After an almost 30 year gap the Transit has been released in South Africa in both panel van and bus (Tourneo) forms. The car is made in Turkey and uses South African built 2.2 litre diesel engines also found in the Ford Ranger. The panel van also comes in short and long wheel base versions with three versions of the engine from 74kw to 92kw and a sport version with 114kw of power. Despite a large engine fuel economy is around 7 litres per 100KM so it’s efficient and powerful enough to get you around town. In addition you’ve got technical benefits such as ABS with EBD as well as hill climb assist and roll-over mitigation if you try take it around a corner too quickly.

The Transit Custom is available in a choice of short wheelbase (SWB – overall length 4.97 metres) and long wheelbase (LWB – overall length 5.34 metres) versions, so that customers can select the amount of load space which best suits their business. It’s not cheap with the five models costing the following:

  • 2.2 TDCi Ambiente Low swb – R302 700
  • 2.2 TDCi Ambiente Hi swb CVT – R306 400
  • 2.2 TDCi Ambiente low lwb – R309 700
  • 2.2 TDCi Ambiente Hi lwb – R317 400
  • 2.2 TDCi Sport swb – R364 600

The Toyota Quantum panel van costs around the same so it’s competitive. The interior is fairly decent and you can fit a fortune in the back.

As mentioned, I drove the Tourneo bus and I was surprised at how good an experience it was. Again there is a short and long wheel base version although both offer eight seats.

Tourneo Custom models offer twin side sliding doors as standard, with running boards below the doors for improved low level step access, as well as a strong visual differentiation. A liftgate is fitted as standard at the rear.

The seats in the two rear rows can be easily folded into multiple configurations and removed in segments or completely – in total there are over 30 seating permutations to suit any occasion. All seating positions provide integral three-point lap and shoulder style seat belts. The Tourneo Custom comes with a four-year or 120 000km comprehensive warranty and a service plan covering five years or 90 000km (service intervals of 15 000km).

What surprised me was how the interior feels exactly the same as a car. So much so that you get standard Ford features such as a USB port, Sync Bluetooth connection with voice command abilities combined with a very light steering wheel and a very slick gearbox. Besides for the exceptionally high seating position you’d never know you’re in a panel van. It’s easy to drive, easy to park and has enough power to overtake on the highway.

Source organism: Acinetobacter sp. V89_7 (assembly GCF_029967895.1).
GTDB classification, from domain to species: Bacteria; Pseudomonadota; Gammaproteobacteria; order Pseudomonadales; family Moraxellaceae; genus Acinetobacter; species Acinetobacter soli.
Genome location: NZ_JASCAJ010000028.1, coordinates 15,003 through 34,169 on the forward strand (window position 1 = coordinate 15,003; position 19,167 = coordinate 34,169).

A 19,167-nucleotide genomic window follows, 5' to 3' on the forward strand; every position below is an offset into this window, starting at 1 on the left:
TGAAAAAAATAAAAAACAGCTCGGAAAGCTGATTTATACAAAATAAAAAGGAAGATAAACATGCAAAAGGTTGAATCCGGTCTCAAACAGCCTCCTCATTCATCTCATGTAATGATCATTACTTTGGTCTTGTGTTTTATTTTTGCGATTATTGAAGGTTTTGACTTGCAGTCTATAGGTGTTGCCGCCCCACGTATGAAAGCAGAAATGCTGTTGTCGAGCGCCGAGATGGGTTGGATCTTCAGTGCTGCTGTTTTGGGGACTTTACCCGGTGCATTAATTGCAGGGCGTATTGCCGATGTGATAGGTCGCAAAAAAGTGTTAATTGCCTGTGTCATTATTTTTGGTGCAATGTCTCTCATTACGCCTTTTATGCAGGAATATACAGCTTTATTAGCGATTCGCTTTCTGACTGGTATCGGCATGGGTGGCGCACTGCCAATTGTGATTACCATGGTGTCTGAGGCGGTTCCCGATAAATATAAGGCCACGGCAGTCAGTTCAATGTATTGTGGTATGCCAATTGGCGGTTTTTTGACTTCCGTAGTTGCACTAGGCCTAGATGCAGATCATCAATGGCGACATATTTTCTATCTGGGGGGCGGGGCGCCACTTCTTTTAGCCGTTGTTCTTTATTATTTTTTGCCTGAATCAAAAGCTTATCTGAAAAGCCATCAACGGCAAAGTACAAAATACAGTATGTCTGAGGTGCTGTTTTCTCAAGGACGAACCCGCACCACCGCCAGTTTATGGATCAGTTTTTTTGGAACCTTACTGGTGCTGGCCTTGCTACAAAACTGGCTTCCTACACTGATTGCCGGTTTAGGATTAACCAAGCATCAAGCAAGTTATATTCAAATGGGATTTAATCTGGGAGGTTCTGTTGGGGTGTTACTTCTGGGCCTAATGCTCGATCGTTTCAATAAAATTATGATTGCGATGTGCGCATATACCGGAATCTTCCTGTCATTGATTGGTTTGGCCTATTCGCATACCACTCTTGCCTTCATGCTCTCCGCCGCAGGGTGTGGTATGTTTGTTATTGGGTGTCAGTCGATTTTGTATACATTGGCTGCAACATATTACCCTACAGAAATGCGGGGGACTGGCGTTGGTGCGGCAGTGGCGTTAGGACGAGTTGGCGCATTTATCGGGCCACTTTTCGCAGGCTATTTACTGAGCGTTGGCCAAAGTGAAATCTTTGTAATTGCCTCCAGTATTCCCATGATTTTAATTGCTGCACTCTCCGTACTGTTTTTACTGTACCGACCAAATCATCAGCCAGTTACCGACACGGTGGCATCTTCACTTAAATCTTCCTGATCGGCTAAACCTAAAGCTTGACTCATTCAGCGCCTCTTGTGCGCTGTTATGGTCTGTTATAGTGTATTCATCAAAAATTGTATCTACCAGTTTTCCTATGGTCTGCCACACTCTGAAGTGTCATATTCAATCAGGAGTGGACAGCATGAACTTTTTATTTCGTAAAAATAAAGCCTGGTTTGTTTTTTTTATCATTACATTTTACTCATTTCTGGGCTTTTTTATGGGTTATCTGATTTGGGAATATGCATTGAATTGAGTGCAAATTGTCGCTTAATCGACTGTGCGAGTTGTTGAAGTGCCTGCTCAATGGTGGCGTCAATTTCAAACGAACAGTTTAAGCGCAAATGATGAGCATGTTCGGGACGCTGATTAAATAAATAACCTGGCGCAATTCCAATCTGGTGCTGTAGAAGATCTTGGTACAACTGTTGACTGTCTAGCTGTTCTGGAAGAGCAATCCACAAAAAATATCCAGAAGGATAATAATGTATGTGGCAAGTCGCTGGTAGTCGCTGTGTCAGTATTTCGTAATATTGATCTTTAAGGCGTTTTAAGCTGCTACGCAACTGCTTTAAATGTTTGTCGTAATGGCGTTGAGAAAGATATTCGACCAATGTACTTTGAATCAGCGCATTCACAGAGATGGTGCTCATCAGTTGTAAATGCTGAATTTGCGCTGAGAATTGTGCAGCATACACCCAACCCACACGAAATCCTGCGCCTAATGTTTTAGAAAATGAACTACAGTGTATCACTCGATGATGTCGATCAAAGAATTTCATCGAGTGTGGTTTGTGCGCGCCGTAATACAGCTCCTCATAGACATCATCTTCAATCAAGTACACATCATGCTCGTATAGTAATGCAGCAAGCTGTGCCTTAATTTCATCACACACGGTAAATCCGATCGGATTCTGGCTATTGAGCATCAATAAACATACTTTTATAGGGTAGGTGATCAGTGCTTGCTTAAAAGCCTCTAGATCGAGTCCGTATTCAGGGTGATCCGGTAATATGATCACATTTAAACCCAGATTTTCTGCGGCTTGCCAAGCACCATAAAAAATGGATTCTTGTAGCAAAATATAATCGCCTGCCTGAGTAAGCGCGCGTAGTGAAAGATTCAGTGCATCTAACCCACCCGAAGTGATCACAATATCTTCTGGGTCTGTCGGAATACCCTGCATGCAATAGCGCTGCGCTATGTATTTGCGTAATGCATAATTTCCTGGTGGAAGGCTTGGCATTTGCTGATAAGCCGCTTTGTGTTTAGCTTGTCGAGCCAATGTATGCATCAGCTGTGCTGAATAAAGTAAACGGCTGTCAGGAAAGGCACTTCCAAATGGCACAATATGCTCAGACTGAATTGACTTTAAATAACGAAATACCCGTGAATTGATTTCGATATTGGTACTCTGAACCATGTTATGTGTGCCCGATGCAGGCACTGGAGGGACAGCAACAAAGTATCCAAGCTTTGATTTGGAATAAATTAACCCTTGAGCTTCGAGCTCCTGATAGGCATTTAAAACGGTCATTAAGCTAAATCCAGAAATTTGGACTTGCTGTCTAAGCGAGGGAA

I drove the bus no differently than I would a normal car. I took it on a highway, on windy roads at reasonable speed and around traffic circles with absolutely no issue at all. So much so that I forgot I had four passengers and luggage in the boot.

I’m personally not in the market for something such as the Tourneo but it seems a lot more stylish than a Toyota Quantum and vastly cheaper than a Mercedes Viano. If you’re in the market for a vehicle to transport a crowd or are breeding a soccer team or just happen to be gangster enough to want a car for drive by shootings then I reckon the Ford Tourneo is a great choice.

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The time I got punched in the childhood

Everyone wants an Aston Martin; it’s the Bond card and on the outside it’s very sexy. Unfortunately, it’s kind of crap.

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Pretty car, goes like the clappers but looks like absolute crap on the inside.

Here’s the fundamental problem with the Aston Martin:

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See those dials on the dash: pretty low quality dials, crappy plastic and a GPS system from 2004. The door handles feel flaky, the leather was worn about a couple of thousand kilometers and there was a shelf behind the seats where you could store parcels or you could pick up the shelf and see into a mass of electronics. In addition, things such as the stalks for the indicators seem to be pulled out of a Ford. The interior of my five year old Audi is vastly better.

This brings me to the original point of my post: I feel like I’ve been lied to. For two million rand I could buy a Porsche and have some spare change. I could even buy a Jaguar XKR; a vastly better looking car with similar power and have enough for a 4X4 of some sort.

Then I opened the bonnet:

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Fix your interiors Aston Martin; your engines are amazing.

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The time I got sent to review a car

My good friend Justin who runs SA Motoring News needed a quasi-journalist to fly down to Cape Town to drive the latest Fiat. I was that quasi-journalist. In the spirit of self promotion here is my review: